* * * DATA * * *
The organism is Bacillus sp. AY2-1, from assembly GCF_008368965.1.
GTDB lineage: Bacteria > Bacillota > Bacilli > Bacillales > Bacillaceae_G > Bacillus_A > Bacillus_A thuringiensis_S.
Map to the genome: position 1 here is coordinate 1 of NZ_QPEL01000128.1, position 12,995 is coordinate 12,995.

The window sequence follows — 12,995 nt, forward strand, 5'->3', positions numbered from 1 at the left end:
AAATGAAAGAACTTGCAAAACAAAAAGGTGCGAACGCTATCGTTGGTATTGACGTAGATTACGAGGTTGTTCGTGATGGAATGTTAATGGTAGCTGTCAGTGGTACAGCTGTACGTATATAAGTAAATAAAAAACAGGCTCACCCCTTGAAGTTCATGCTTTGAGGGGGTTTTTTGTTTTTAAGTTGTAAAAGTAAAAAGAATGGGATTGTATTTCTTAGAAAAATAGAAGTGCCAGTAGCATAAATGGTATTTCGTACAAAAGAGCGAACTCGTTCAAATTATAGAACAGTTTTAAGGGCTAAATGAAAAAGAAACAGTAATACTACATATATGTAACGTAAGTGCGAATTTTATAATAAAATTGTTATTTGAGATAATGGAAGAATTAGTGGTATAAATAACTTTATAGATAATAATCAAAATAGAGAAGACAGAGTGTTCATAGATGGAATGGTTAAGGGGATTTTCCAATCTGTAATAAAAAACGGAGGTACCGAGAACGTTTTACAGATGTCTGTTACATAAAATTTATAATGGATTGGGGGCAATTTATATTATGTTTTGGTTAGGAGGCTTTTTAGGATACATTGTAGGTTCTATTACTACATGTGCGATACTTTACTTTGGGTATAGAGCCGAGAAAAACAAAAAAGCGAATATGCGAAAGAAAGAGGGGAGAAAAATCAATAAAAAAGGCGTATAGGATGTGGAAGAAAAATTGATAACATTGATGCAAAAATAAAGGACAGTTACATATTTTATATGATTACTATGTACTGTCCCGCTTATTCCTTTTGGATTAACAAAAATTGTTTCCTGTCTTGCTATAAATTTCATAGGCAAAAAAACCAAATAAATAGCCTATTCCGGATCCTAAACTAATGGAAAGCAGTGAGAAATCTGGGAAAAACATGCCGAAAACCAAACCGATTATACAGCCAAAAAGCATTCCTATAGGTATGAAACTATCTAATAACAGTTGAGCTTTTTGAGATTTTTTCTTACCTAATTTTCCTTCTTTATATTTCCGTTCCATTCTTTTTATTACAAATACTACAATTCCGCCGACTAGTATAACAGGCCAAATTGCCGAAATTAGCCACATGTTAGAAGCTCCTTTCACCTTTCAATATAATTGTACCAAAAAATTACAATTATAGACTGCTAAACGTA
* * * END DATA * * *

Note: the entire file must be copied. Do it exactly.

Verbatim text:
The organism is Bacillus sp. AY2-1, from assembly GCF_008368965.1.
GTDB lineage: Bacteria > Bacillota > Bacilli > Bacillales > Bacillaceae_G > Bacillus_A > Bacillus_A thuringiensis_S.
Map to the genome: position 1 here is coordinate 1 of NZ_QPEL01000128.1, position 12,995 is coordinate 12,995.

The window sequence follows — 12,995 nt, forward strand, 5'->3', positions numbered from 1 at the left end:
AAATGAAAGAACTTGCAAAACAAAAAGGTGCGAACGCTATCGTTGGTATTGACGTAGATTACGAGGTTGTTCGTGATGGAATGTTAATGGTAGCTGTCAGTGGTACAGCTGTACGTATATAAGTAAATAAAAAACAGGCTCACCCCTTGAAGTTCATGCTTTGAGGGGGTTTTTTGTTTTTAAGTTGTAAAAGTAAAAAGAATGGGATTGTATTTCTTAGAAAAATAGAAGTGCCAGTAGCATAAATGGTATTTCGTACAAAAGAGCGAACTCGTTCAAATTATAGAACAGTTTTAAGGGCTAAATGAAAAAGAAACAGTAATACTACATATATGTAACGTAAGTGCGAATTTTATAATAAAATTGTTATTTGAGATAATGGAAGAATTAGTGGTATAAATAACTTTATAGATAATAATCAAAATAGAGAAGACAGAGTGTTCATAGATGGAATGGTTAAGGGGATTTTCCAATCTGTAATAAAAAACGGAGGTACCGAGAACGTTTTACAGATGTCTGTTACATAAAATTTATAATGGATTGGGGGCAATTTATATTATGTTTTGGTTAGGAGGCTTTTTAGGATACATTGTAGGTTCTATTACTACATGTGCGATACTTTACTTTGGGTATAGAGCCGAGAAAAACAAAAAAGCGAATATGCGAAAGAAAGAGGGGAGAAAAATCAATAAAAAAGGCGTATAGGATGTGGAAGAAAAATTGATAACATTGATGCAAAAATAAAGGACAGTTACATATTTTATATGATTACTATGTACTGTCCCGCTTATTCCTTTTGGATTAACAAAAATTGTTTCCTGTCTTGCTATAAATTTCATAGGCAAAAAAACCAAATAAATAGCCTATTCCGGATCCTAAACTAATGGAAAGCAGTGAGAAATCTGGGAAAAACATGCCGAAAACCAAACCGATTATACAGCCAAAAAGCATTCCTATAGGTATGAAACTATCTAATAACAGTTGAGCTTTTTGAGATTTTTTCTTACCTAATTTTCCTTCTTTATATTTCCGTTCCATTCTTTTTATTACAAATACTACAATTCCGCCGACTAGTATAACAGGCCAAATTGCCGAAATTAGCCACATGTTAGAAGCTCCTTTCACCTTTCAATATAATTGTACCAAAAAATTACAATTATAGACTGCTAAACGTA